No. We don’t even have to follow each complicity, from the complicities of government to those of individual artists; or, in the case of the Southern Alps and its Waimakariri, we don’t need to retrace every braid, each stream in the current to its source in melt-offs, run-offs, mountain streams, each tributary, major or minor. This would in any case be misleading: the river is braided by the rocks in its course, not from the summit of its source. Similarly, the intentions of government and individual artists do not need to be eked out for us to know there is a flow of eventuation, finding its summary energetic expression in a knot.

Destruction would already look different. I’ve considered before detaching the straps from the aprons before submitting them to the wash and washing them separately. Perhaps we use velcro. But the straps themselves need cleaning. They’d knot up worse on their own without the opening out of the aprons themselves, which in some way breaks the flows of energies and makes for serial and not singular knots.

My mother sat in the sun patiently undoing the strands of apron straps, picking at them with her fingers, and her mother’s fingers. At some point or other she gave up. Then she’d simply sit. In the sun. Have a gin. Smile more or less benignly. J., however, said just pull randomly at the knots with your fingers. Randomly. Without thinking about what goes or weaves in where. I don’t have the energy, said my mother.

Pulling randomly works. The strands loosen; the energetic form weakens; the straps separate: the knots undo. A certain tentacular emancipation is effectuated. To each apron two straps. When before the braid, the confusion.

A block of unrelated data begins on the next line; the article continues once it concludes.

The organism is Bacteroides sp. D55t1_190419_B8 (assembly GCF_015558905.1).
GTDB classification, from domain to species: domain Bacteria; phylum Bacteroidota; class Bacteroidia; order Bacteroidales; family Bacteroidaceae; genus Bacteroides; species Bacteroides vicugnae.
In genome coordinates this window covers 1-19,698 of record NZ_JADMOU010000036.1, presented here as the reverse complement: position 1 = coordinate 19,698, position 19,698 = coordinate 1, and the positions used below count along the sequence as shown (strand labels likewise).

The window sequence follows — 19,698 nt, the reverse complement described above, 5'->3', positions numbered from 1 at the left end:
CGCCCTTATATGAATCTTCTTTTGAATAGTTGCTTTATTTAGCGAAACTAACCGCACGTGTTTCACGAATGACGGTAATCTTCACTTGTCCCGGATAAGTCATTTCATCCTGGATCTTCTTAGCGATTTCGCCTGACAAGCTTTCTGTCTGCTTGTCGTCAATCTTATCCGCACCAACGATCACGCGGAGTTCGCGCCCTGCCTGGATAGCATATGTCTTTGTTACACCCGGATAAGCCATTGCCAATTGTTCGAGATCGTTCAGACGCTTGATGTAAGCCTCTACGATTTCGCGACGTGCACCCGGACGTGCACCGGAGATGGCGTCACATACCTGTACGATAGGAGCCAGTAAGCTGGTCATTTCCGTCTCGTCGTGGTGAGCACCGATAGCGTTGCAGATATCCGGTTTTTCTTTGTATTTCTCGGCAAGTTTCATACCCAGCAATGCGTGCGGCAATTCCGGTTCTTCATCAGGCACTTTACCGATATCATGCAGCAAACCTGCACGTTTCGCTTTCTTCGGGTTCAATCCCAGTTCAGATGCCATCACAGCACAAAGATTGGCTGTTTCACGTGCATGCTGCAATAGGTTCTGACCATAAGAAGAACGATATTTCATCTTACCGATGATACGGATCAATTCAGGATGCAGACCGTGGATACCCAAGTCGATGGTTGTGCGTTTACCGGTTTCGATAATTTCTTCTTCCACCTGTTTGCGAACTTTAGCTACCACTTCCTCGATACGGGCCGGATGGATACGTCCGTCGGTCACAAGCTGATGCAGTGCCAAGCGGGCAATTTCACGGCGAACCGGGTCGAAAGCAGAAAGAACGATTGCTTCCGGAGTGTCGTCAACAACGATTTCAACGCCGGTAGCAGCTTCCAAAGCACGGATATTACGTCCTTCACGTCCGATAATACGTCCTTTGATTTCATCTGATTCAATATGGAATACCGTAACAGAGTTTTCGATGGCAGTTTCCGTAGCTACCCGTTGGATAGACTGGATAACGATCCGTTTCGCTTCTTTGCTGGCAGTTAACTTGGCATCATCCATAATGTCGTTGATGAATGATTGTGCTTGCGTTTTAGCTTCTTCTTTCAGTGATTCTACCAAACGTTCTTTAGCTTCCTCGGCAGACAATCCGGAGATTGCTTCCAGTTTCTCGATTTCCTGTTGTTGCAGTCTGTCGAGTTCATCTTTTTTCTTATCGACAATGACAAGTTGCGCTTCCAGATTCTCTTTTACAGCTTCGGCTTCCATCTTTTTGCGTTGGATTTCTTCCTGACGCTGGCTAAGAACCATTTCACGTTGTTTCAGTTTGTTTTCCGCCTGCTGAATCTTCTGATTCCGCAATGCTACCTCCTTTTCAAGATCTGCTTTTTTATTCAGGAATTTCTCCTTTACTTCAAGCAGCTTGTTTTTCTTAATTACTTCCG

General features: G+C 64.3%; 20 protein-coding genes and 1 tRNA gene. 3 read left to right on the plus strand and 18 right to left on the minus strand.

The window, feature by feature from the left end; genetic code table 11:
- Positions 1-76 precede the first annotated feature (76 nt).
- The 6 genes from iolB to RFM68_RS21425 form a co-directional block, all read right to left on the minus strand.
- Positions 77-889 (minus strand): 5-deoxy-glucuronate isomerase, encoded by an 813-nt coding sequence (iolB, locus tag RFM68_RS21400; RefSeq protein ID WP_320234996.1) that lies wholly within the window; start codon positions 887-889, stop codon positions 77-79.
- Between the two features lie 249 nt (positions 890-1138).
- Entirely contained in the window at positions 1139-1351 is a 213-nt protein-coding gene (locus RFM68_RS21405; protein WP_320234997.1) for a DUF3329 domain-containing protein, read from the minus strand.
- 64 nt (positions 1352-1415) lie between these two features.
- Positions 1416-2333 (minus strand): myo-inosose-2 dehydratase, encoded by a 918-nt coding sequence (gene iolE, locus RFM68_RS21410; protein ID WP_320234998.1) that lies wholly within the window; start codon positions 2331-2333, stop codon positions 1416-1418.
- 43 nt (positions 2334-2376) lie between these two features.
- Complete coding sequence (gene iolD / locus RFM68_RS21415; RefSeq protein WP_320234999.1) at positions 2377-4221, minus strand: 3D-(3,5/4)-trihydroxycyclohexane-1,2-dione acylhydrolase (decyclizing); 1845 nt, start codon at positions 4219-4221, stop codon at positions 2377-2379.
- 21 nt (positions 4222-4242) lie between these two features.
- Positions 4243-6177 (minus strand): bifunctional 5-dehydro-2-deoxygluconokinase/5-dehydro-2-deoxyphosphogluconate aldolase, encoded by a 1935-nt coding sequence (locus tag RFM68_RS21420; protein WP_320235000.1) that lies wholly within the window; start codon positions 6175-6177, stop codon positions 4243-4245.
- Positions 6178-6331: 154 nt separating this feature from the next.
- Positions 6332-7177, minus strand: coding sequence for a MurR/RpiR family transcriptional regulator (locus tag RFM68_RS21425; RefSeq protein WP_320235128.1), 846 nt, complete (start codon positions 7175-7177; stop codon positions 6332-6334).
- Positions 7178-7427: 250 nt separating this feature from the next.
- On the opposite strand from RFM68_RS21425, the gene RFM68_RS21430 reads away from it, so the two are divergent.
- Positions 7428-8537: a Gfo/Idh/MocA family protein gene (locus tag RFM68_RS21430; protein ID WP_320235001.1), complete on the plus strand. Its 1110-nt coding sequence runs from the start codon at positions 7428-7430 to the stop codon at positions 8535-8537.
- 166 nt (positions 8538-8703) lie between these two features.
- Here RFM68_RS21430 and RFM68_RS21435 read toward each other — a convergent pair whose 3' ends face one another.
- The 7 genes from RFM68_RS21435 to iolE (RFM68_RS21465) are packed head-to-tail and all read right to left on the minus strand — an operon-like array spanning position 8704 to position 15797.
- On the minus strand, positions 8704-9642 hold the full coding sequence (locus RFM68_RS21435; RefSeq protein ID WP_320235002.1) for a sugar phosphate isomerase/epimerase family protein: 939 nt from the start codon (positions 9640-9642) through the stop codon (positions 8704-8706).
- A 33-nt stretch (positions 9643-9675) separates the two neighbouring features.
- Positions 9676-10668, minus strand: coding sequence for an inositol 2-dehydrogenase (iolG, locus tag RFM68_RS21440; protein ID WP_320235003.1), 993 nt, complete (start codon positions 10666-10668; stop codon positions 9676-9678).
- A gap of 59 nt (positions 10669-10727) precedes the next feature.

So I think undoing is like this. It is like what Michel Foucault did with discourse. The reading, the analysis is random but inclusive. Pulling now here now there at the energetic form. You have to have the energy for this. Because it is not immediate. First one line will work its way loose: one contributor, one kind of complicity, one agent of knottiness. Name him. Name her. Then progress.

One is never enough. For anything like a knot to occur there have to be at least two.

What happens in a case like the destruction of Downstage is like a vengeance. A revenge killing. All those tentacles, some were good, some bad, sure, all lopped off, some wriggling on the carpet, escaping down the easy stairs of sentiment, Such a shame! … some long dead dead ends … some outright castrations … some cuttings-off merciful … some stupid … but taken in sum, to shut down every flow, to sever the root or plug the spring – a drought may still be a flow – but fracking the earth, killing the spring. No. There is something different in destruction than undoing.

 

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join the undoing movement and undo poverty, property, hunger, waste, debt, hurt, wrong, and all your petty mistakes

 

undo

it

all

now